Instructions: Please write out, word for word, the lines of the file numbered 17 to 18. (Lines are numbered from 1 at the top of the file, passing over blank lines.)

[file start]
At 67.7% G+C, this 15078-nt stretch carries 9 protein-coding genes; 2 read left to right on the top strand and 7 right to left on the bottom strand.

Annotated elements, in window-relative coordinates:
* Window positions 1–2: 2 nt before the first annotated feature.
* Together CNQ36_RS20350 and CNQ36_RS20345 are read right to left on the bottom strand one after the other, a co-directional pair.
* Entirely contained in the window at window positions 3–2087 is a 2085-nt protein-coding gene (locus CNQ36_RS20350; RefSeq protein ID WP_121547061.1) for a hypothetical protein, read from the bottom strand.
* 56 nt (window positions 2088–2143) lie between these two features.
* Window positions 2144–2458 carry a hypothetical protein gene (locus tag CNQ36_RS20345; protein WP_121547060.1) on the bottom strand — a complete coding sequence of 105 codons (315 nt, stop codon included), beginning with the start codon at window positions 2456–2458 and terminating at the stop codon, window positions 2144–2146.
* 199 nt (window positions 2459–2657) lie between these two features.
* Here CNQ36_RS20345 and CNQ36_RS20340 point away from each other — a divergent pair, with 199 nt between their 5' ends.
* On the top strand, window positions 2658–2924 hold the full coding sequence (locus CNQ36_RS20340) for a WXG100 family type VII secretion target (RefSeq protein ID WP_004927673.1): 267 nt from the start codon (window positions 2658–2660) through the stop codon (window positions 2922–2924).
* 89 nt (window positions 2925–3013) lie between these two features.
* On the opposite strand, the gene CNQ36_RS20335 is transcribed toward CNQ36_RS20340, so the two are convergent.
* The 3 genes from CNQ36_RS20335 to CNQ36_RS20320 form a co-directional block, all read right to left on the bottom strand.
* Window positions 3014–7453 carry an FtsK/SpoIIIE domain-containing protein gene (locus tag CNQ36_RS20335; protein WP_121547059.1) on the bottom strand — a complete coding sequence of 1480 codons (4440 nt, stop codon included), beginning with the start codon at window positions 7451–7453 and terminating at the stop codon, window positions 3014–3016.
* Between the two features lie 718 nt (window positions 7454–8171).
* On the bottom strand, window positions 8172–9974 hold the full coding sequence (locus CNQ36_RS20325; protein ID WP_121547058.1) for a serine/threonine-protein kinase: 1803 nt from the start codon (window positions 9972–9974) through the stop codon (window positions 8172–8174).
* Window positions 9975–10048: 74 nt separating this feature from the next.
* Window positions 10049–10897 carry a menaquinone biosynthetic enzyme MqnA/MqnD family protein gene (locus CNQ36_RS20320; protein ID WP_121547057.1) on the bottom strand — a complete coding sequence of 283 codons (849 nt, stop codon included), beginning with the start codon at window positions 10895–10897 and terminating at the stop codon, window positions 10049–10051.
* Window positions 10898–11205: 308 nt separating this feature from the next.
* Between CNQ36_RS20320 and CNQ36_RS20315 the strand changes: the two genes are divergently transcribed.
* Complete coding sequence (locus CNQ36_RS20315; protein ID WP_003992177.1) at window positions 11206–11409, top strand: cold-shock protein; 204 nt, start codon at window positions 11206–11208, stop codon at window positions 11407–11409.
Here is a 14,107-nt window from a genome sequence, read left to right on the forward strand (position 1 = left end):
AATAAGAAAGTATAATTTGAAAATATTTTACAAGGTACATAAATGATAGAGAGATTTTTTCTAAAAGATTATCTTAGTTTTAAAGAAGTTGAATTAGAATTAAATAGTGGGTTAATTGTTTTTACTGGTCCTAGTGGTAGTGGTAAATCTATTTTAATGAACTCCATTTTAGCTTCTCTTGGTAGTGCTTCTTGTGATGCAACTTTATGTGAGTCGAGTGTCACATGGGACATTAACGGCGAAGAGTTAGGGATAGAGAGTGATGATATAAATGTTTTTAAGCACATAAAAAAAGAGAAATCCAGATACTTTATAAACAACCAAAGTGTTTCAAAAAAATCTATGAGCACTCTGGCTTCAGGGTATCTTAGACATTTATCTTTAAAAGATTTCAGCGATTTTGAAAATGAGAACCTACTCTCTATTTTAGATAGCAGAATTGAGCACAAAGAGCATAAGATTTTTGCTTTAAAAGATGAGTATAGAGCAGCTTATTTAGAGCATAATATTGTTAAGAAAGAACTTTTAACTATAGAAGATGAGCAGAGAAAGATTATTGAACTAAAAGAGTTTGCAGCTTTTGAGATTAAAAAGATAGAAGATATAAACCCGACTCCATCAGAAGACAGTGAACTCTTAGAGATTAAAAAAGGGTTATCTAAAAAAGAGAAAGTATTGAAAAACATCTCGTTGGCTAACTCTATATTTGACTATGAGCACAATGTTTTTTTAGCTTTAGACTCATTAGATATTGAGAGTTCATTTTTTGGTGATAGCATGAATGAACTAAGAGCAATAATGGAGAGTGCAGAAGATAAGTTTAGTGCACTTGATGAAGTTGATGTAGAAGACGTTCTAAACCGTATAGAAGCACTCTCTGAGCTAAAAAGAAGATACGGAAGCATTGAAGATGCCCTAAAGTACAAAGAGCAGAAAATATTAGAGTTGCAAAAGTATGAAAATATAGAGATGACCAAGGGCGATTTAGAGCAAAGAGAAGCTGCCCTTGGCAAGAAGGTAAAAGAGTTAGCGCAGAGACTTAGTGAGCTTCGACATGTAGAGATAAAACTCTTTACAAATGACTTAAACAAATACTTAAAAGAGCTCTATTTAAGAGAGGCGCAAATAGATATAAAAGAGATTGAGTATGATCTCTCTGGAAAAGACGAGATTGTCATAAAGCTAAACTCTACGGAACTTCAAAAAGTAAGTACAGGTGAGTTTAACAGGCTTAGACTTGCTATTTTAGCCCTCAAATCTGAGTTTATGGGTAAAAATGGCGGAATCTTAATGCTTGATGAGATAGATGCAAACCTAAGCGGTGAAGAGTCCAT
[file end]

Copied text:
* Window positions 9975–10048: 74 nt separating this feature from the next.
* Window positions 10049–10897 carry a menaquinone biosynthetic enzyme MqnA/MqnD family protein gene (locus CNQ36_RS20320; protein ID WP_121547057.1) on the bottom strand — a complete coding sequence of 283 codons (849 nt, stop codon included), beginning with the start codon at window positions 10895–10897 and terminating at the stop codon, window positions 10049–10051.